- Samara Weaving, Adam Brody, Mark O'Brien
- Guy Busick, Ryan Murphy
- Matt Bettinelli-Olpin, Tyler Gillett
- 18A (Canada), R (United States)
- Running Time
- 95 minutes
- Release Date
- August 21st, 2019
Ready Or Not is a new film distributed through Fox Searchlight that’s hitting theatres this week, but if you’re expecting the normal Fox Searchlight fare such as Moonrise Kingdom, The Shape of Water, or even (500) Days Of Summer, then you will be sorely surprised. Ready or Not is greatly energetic and entertaining, however, seems to get caught up in it’s own concept thus preventing it from becoming anything more than a late-summer action puff-piece, if only a very well crafted one.
To start with the positives, of which there are many, Ready Or Not is an excellently shot film. DP Brett Jutkiewicz crafts a beautifully balanced and shot picture, even if it has a few too many circular lens-flares for some tastes. The film has a beautiful color palate, set at night mostly, shot by candle and lantern lights, with strange accents of digital red and green LED’s that make an eerie and compelling world for the character’s to inhabit.
Speaking of the characters, the acting throughout the film is very well done. The absolute stand out is the lead, Weaving as Grace. Though she is relatively new to the scene of blockbusters, her biggest leading role yet being that of her character in 2017’s The Babysitter (a very underrated film in its own right), she shines here. Her characterization throughout is compelling, funny, and very sharp. It’s only a shame you won’t be able to remember her character’s name a day later, because Ready Or Not seemed more interested in creating a badass silhouette than developing her past skin-level. Fortunately for the film, Weaving does her absolute all with what she’s given, and gives a balls to the wall performance up there with any action lead in recent years. Another standout was Brody, showing he can really pull something off, even with a one dimensional character named Daniel. He’s one of the more interesting supporting characters as he puts in a compelling turn here.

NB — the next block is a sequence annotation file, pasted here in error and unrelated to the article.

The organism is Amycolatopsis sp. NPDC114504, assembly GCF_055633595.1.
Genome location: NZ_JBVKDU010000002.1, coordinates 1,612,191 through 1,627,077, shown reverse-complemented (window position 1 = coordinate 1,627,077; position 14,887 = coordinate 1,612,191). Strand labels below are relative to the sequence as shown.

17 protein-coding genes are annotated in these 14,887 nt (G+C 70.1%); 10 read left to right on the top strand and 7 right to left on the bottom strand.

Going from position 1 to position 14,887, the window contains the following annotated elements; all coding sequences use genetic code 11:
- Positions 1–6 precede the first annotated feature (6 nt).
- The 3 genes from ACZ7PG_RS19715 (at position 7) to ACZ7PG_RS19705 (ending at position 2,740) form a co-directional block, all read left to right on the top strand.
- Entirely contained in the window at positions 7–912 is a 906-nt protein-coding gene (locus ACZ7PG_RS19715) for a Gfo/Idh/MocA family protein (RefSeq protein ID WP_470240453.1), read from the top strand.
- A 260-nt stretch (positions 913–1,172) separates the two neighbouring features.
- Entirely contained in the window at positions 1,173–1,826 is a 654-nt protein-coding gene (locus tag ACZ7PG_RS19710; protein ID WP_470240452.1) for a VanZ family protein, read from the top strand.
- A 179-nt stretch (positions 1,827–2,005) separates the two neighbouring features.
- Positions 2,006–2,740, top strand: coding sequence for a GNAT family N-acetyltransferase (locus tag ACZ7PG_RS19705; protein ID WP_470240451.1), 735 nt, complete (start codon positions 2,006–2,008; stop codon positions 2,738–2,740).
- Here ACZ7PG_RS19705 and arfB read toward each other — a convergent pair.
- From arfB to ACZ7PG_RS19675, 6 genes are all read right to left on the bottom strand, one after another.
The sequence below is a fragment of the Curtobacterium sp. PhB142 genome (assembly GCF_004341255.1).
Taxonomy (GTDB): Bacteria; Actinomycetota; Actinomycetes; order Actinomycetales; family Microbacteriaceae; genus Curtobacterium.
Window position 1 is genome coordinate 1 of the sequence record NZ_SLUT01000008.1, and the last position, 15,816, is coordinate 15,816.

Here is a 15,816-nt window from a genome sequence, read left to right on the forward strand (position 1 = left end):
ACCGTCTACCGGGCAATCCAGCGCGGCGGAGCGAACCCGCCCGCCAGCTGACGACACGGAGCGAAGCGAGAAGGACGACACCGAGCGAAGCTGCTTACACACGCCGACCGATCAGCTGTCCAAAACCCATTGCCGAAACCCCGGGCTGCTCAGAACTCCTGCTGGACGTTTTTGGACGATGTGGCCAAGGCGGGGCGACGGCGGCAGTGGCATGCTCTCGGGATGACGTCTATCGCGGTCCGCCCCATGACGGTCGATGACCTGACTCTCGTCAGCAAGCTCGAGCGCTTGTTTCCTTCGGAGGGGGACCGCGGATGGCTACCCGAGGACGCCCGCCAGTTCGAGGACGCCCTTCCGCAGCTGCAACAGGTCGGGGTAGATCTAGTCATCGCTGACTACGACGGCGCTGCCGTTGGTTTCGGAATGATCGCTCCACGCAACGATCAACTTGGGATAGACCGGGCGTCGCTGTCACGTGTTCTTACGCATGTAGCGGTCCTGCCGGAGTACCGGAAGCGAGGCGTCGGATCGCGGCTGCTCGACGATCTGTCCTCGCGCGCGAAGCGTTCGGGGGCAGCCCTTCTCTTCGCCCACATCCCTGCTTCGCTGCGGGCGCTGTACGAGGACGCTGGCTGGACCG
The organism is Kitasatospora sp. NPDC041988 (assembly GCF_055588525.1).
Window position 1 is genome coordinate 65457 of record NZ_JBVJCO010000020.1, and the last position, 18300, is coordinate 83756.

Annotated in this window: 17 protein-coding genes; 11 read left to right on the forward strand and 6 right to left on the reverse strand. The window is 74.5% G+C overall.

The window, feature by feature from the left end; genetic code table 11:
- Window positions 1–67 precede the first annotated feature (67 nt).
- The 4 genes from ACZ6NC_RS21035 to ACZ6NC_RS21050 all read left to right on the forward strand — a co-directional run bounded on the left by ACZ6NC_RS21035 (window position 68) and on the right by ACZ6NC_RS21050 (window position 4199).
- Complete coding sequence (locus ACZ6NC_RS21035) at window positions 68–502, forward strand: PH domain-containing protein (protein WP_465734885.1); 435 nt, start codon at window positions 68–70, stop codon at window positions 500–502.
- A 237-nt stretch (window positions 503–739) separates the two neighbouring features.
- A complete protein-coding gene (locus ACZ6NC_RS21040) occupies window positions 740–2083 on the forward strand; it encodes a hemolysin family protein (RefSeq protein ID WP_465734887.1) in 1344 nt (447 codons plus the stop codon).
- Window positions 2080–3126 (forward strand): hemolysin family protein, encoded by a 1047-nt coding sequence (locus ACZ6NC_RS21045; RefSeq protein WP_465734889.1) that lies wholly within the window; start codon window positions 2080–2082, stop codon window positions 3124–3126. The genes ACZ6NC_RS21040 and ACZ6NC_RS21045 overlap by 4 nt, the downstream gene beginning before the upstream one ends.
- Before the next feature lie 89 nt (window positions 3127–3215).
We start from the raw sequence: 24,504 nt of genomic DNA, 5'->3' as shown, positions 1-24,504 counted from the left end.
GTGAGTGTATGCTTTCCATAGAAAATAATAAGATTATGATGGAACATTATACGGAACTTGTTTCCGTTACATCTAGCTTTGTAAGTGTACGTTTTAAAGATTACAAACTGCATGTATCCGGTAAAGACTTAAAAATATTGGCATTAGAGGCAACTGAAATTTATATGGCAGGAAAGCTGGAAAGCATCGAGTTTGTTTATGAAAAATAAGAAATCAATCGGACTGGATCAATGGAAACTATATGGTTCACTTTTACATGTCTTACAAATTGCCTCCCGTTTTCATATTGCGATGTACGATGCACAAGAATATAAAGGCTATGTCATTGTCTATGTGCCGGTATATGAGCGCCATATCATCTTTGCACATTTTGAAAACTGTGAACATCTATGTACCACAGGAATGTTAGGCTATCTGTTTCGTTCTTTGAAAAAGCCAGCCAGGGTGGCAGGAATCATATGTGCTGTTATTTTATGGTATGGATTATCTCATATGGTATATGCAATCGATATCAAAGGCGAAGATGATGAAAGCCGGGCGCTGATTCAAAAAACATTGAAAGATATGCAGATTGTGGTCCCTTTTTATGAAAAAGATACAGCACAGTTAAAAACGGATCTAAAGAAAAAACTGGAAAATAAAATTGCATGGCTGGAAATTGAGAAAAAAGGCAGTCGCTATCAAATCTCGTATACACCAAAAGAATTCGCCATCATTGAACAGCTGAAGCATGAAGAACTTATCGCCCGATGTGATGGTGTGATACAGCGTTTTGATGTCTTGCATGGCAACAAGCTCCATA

While Ready Or Not does get’s caught up in its concept, it is certainly a good one. It may be interesting, thematically layered, and although those layers are simply revealed, it also features a wonderfully compelling at its core. Expect gore, expect blood, and expect to laugh a little more than you think you will, but not as much as they want you to. At the end of the day, despite the apparent negatives, the film is still worth a watch simply due to the fun you’ll have while watching it.
Speaking of, Ready Or Not is rather tonally inconsistent. It has one foot in comedy and one foot in thriller, and never quite becomes either. Despite wanting to make you laugh and cringe nearly simultaneously, it usually only succeeds in doing one, leaving a bad taste in your mouth, and an uneven, slightly half-baked final product. The film’s horror aspect was likely its biggest issue, as it could have exhilarated through clever writing and more social minded horror but instead, it does with cheap thrills and jump-scares, taking any form of supposed complexity, and immediately siphons it off. All of this leads to a sloppy and unearned conclusion – even if the lead-up is suitably tense.
Ready or Not is a fun time, it’s a summer popcorn flick (though popcorn is not recommended if you’ve got a week stomach), with layers that remain unexplored and performances far too good for the characters written. It may be fun and technically well done but it was still messy and poorly finished.
In the end, Ready Or Not, almost got it. In fact, they were about 67% of the way there.
*still courtesy of Fox Searchlight*